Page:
The Illinois Department of Transportation has published its fatal crash statistics for year-to-date 2014. So far, 572 people have died in accidents on Illinois roads. The good news is that this is down 83 from this time last year.
Interestingly, of the fatalities where the police were able to determine if the deceased person was properly restrained at the time of the crash, the numbers were about even. Of the cases where it could be determined, 173 were properly restrained, while 158 had no restraint or were not using it correctly. It was not reported how many of those were children who were required to be in child safety seats.
Another factor that IDOT looked at was the number of fatal crashes involving “unlicensed” drivers. This includes drivers with expired, suspended or revoked as well as those with no license at all. Of the 526 fatal crashes so far this year, only 72 (less than 14 percent) involved “unlicensed” drivers.
Not surprisingly, the counties that include and surround Chicago were among those with the highest number of fatalities. These include Cook, DuPage, Lake and Will counties.
The city of Chicago has had 76 fatalities so far this year. That’s down from 132 at this time in 2013. Cook County as a whole saw a drop of more than 100. They had 250 fatalities by the end of Aug. 2013, but 148 as of Aug. 29, 2014
The two counties, St. Clair and Madison, that include East St. Louis and border St. Louis, Missouri, also had some of the highest numbers. However, our other downstate neighbors fared better. Peoria County had 13 fatal crashes and 13 fatalities. Sangamon County, home to the state capital, had 11 fatalities. Champaign County, which includes the main University of Illinois campus, had 12 deaths.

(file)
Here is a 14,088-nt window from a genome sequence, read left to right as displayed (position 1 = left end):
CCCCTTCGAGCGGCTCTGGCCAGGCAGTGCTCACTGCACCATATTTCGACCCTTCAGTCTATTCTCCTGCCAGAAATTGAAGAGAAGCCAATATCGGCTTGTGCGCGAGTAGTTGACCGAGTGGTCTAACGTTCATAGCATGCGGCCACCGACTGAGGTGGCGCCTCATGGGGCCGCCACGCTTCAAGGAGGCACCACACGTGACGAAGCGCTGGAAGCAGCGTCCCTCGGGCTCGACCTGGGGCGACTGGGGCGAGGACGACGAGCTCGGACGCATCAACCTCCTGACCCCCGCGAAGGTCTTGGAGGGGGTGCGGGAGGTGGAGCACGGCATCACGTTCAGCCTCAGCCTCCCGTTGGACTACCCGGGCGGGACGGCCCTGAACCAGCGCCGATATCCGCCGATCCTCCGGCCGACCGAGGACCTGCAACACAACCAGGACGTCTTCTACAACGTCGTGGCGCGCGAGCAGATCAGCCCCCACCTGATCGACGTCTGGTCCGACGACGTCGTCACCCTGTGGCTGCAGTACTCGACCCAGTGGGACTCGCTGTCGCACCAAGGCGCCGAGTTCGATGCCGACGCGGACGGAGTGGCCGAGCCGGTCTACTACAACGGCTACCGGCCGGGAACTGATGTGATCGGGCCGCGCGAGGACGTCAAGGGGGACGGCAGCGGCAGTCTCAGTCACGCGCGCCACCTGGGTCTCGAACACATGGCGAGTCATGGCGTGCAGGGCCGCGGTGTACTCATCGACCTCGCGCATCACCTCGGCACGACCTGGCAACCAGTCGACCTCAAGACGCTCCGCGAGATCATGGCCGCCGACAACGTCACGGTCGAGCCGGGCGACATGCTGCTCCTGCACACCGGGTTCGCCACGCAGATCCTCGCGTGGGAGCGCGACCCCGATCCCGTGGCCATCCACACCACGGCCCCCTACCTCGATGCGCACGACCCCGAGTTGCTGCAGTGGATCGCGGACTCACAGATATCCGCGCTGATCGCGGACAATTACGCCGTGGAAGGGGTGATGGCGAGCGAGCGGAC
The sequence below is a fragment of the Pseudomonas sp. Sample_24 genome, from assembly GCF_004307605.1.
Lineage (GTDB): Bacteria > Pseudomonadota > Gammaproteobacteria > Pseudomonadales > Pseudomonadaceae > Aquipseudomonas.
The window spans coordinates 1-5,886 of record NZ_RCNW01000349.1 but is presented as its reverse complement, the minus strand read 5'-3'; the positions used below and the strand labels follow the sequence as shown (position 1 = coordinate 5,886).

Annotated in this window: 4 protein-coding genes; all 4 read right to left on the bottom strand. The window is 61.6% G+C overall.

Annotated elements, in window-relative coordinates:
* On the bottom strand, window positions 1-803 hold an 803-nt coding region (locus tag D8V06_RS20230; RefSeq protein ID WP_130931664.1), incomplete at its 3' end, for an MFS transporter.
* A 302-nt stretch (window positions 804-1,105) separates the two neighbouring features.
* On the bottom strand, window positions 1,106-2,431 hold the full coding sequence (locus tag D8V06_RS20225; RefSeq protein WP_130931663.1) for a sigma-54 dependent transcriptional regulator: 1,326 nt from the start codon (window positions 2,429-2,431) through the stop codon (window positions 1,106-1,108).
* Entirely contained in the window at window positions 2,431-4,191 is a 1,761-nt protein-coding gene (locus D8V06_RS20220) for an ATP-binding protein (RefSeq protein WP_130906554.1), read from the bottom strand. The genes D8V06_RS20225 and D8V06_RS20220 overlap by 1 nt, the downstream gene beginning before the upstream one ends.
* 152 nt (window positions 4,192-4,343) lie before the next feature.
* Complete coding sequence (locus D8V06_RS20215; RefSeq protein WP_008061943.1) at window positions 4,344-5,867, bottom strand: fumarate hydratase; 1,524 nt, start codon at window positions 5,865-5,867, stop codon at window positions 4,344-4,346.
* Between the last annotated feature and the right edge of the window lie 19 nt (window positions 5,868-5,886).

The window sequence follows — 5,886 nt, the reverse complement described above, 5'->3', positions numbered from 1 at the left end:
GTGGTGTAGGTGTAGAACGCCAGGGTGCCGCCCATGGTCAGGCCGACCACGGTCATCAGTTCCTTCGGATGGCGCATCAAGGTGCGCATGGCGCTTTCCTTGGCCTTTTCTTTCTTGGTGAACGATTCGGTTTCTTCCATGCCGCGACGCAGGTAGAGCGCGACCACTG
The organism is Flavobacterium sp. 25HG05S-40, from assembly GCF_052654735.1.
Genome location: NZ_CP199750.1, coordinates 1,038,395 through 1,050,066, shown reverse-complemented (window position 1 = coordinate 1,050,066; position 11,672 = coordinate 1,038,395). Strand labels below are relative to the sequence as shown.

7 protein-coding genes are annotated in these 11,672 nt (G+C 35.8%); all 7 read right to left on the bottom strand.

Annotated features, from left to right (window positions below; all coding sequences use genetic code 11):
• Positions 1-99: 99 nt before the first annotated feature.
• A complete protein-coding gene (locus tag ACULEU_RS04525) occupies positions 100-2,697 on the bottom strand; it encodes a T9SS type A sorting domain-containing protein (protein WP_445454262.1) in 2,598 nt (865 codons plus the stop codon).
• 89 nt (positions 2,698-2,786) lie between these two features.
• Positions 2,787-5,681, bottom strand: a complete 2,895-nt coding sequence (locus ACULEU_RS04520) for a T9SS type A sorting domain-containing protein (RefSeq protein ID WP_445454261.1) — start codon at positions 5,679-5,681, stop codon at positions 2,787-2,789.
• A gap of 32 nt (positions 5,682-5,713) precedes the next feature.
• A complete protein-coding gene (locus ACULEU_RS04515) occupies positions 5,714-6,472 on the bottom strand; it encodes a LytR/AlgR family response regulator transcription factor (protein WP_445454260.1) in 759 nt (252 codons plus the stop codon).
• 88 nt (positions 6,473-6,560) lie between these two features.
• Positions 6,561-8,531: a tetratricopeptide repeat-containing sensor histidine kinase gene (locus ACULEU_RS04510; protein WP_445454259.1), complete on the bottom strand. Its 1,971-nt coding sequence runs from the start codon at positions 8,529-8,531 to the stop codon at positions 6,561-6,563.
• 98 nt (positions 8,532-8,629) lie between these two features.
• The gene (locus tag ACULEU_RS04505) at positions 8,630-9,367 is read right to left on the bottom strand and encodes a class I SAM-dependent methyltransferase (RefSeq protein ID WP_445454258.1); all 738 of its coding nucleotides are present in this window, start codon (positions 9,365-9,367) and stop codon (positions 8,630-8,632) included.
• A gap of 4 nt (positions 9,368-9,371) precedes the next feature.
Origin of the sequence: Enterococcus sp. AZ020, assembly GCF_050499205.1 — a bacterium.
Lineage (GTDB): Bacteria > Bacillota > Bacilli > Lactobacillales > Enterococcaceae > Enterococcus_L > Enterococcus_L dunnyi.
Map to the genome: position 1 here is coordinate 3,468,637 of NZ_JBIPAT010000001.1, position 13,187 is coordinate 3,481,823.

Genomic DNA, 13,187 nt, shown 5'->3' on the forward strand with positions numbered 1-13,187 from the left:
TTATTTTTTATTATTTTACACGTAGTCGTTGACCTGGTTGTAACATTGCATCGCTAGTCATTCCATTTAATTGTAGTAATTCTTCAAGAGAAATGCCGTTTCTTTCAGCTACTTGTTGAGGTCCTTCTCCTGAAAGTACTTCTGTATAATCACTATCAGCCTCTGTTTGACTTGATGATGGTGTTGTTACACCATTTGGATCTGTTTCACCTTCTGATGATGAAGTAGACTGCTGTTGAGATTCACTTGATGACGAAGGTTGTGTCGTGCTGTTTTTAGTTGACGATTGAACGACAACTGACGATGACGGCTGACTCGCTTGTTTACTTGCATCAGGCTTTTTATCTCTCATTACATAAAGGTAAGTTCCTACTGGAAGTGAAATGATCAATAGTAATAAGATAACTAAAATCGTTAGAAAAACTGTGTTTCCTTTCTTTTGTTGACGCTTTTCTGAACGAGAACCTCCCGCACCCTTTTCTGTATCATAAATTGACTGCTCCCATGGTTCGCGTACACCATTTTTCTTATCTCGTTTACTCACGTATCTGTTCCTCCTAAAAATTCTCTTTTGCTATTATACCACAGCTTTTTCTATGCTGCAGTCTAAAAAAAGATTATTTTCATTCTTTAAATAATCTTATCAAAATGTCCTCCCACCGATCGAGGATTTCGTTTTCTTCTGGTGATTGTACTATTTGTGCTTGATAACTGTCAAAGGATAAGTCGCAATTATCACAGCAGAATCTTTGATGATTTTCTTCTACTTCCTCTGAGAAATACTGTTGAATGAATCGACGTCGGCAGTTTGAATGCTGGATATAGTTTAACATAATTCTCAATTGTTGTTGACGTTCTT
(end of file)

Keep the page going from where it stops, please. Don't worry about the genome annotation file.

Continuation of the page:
In all of the counties noted here, the number of fatal crashes and people killed was lower than at the end of Aug. 2013. That’s good news for all of us who travel Illinois’ roads. However, that’s still a lot of people who have lost their lives in traffic accidents.
For too many people, the loss of a loved one in a car accident is the fault of someone else. Whether criminal charges are brought against the at-fault driver, they may want to consider civil action to help with the financial burdens and other damages.
Source: Illinois Department of Transportation, “Illinois Fatal Crash Data for 2014: A Snapshot View” Aug. 27, 2014